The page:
The Goodman and Gilman Award in Receptor Pharmacology
Alan R. Saltiel, PhD
University of Michigan
Dr. Alan Saltiel, Director of the Life Sciences Institute and John Jacob Abel Professor of Internal Medicine and Molecular and Integrative Physiology at the University of Michigan, is recipient of the 2010 ASPET Goodman and Gillman Award. The biennial Award, funded by GlaxoSmithKline, was established to recognize and stimulate outstanding research in pharmacology of biological receptors. Such research might provide a better understanding of the mechanisms of biological processes and potentially provide the basis for the discovery of drugs useful in the treatment of diseases.
Dr. Saltiel received his undergraduate degree from Duke University and a Ph.D. in Biochemistry from the University of North Carolina. Following a post-doctoral fellowship at Wellcome Research Laboratories, he moved to Rockefeller University as Assistant Professor. He would join Parke Davis Pharmaceutical Research as Director of Signal Transduction where he would become Distinguished Research Fellow and Senior Director of Cell Biology at Parke Davis. Dr. Saltiel moved to Michigan in 2001 at the newly created Life Sciences Institute at Michigan as Professor of Medicine and Physiology. He was named Director of the Institute the following year.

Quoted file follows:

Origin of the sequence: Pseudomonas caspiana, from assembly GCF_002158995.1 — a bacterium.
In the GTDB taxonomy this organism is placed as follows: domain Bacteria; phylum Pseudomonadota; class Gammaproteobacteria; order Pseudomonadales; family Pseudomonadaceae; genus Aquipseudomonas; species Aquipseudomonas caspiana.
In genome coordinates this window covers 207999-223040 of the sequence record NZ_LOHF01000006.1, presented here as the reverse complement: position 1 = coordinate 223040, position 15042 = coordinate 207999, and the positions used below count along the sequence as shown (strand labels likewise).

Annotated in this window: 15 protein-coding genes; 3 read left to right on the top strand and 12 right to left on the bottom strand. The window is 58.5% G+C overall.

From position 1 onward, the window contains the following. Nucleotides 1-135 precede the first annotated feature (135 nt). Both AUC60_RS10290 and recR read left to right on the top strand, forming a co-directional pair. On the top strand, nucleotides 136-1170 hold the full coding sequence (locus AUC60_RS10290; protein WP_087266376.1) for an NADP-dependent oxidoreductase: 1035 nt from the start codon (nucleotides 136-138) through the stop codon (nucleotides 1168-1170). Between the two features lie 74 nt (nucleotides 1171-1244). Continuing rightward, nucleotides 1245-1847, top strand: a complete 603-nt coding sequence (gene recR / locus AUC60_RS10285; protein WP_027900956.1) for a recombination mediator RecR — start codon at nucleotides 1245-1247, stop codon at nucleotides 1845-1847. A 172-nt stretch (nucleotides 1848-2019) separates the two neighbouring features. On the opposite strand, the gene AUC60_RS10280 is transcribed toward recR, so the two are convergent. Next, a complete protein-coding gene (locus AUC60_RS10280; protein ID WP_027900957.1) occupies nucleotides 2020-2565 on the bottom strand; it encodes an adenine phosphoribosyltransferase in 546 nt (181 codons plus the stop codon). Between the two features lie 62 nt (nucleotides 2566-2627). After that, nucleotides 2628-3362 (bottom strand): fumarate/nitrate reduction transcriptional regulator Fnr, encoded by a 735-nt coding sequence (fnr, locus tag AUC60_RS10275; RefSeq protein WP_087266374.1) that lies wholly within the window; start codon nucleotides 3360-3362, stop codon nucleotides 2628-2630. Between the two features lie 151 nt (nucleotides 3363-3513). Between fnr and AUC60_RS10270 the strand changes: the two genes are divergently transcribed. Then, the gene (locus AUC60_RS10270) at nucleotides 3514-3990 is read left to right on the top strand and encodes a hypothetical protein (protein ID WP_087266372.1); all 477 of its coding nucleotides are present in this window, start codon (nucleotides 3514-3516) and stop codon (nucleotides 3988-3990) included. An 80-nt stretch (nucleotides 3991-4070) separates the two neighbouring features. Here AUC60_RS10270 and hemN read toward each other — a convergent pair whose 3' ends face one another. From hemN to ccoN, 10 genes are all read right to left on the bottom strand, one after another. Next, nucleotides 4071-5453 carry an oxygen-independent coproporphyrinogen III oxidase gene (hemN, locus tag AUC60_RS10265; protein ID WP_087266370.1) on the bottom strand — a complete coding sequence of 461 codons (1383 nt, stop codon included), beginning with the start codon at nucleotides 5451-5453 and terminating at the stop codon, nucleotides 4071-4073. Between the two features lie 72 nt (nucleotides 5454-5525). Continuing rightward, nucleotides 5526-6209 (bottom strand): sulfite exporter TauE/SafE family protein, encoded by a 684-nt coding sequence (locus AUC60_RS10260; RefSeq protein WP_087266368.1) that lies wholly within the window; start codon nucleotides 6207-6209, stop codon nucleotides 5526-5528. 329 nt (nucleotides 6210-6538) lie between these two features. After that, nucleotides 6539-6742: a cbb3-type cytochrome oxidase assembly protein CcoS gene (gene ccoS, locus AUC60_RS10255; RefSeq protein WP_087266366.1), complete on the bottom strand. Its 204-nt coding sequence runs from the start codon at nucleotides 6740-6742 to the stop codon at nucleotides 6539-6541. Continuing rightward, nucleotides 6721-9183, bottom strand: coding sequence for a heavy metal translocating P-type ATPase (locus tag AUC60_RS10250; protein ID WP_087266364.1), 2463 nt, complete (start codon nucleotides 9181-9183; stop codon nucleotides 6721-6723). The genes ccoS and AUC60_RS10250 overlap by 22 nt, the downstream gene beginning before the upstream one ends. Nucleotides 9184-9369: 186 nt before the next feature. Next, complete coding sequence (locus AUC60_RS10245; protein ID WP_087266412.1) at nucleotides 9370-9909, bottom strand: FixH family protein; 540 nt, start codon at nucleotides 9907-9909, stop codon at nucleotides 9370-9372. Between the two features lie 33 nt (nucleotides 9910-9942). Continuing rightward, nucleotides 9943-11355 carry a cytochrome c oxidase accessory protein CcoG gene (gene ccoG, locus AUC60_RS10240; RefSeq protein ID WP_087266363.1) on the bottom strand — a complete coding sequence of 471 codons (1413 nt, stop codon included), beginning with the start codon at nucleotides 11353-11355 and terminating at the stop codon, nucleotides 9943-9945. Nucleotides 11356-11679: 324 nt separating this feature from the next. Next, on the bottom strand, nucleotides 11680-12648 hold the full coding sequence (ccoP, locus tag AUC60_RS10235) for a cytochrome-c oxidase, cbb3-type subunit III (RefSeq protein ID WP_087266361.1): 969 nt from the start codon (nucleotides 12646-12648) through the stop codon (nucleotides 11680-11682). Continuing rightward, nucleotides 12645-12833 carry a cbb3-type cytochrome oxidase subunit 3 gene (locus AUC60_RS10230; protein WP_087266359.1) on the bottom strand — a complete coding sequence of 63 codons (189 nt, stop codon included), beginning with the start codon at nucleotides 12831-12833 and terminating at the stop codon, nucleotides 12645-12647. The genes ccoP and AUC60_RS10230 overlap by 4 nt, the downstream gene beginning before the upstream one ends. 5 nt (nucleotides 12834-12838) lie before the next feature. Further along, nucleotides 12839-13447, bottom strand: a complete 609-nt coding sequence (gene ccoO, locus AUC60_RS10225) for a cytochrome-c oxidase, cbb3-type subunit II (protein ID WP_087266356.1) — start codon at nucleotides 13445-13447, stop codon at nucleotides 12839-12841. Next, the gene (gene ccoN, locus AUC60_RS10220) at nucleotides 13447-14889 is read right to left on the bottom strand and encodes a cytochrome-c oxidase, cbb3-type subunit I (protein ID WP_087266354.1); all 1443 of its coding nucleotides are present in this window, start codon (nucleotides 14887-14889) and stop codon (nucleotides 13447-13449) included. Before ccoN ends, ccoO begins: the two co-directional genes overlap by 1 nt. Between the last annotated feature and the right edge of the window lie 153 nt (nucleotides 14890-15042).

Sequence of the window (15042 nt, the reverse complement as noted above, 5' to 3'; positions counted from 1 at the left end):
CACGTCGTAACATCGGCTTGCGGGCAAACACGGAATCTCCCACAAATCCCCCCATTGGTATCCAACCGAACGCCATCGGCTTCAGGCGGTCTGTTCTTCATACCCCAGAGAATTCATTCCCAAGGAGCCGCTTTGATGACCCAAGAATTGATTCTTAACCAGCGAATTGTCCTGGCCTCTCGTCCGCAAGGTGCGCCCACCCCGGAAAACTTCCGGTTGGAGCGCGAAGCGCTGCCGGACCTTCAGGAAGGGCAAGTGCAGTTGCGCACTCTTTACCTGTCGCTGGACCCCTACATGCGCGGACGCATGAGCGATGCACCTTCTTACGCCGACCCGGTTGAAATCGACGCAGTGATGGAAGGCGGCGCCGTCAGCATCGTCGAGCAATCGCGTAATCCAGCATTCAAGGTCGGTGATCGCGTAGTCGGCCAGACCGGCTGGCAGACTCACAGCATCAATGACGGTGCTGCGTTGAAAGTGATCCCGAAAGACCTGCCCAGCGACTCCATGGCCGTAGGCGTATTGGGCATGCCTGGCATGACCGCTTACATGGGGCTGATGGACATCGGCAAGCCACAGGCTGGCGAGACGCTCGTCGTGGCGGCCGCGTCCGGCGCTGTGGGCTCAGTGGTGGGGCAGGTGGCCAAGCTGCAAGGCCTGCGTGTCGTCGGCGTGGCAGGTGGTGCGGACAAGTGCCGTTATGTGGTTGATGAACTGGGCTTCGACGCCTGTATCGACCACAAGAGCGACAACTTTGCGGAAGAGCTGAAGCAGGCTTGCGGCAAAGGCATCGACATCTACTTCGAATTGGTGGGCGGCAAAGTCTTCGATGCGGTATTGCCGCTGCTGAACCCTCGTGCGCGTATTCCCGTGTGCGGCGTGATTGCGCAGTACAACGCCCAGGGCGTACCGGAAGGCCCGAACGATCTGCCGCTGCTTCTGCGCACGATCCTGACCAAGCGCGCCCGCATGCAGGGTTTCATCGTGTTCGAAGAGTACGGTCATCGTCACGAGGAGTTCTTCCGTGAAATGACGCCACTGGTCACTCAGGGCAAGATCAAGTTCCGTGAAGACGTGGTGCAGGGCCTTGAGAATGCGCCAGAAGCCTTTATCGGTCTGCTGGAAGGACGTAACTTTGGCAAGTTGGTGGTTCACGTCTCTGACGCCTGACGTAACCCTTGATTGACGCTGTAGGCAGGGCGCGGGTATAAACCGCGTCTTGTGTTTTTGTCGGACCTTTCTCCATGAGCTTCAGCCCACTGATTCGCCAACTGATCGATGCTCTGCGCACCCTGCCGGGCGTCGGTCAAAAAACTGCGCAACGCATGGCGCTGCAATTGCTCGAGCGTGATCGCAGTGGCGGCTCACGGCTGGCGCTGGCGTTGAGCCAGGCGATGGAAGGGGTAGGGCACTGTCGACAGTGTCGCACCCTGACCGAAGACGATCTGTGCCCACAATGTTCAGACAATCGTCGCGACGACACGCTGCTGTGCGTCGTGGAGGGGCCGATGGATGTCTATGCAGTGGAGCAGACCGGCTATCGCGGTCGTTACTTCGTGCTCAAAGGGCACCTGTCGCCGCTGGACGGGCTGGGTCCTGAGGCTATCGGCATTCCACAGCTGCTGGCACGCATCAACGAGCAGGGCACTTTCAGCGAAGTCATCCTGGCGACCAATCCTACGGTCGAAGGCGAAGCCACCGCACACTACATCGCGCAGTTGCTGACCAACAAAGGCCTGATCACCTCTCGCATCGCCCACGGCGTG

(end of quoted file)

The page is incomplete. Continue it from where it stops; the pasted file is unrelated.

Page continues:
Dr. Saltiel has been a leader in the fields of signal transduction, receptor biology, vesicle trafficking and drug discovery for over 25 years. He has made significant contributions to understanding the cellular actions of hormones and growth factors that have led to new therapeutic approaches to human disease. His studies have demonstrated that spatial compartmentalization of signaling from cell surface receptors was a key determinant of specificity, paving the way for current studies in many labs that are now exploring its importance in diabetes and insulin resistance. Dr. Saltiel was ranked number 18 among most highly cited authors in biology and biochemistry over the past ten years. He is a past recipient of the John Jacob Abel Award from ASPET, was elected to honorary membership in the American Society of Clinical Investigation, is a fellow of the AAAS, and is a member of the Institute of Medicine of the National Academy of Sciences.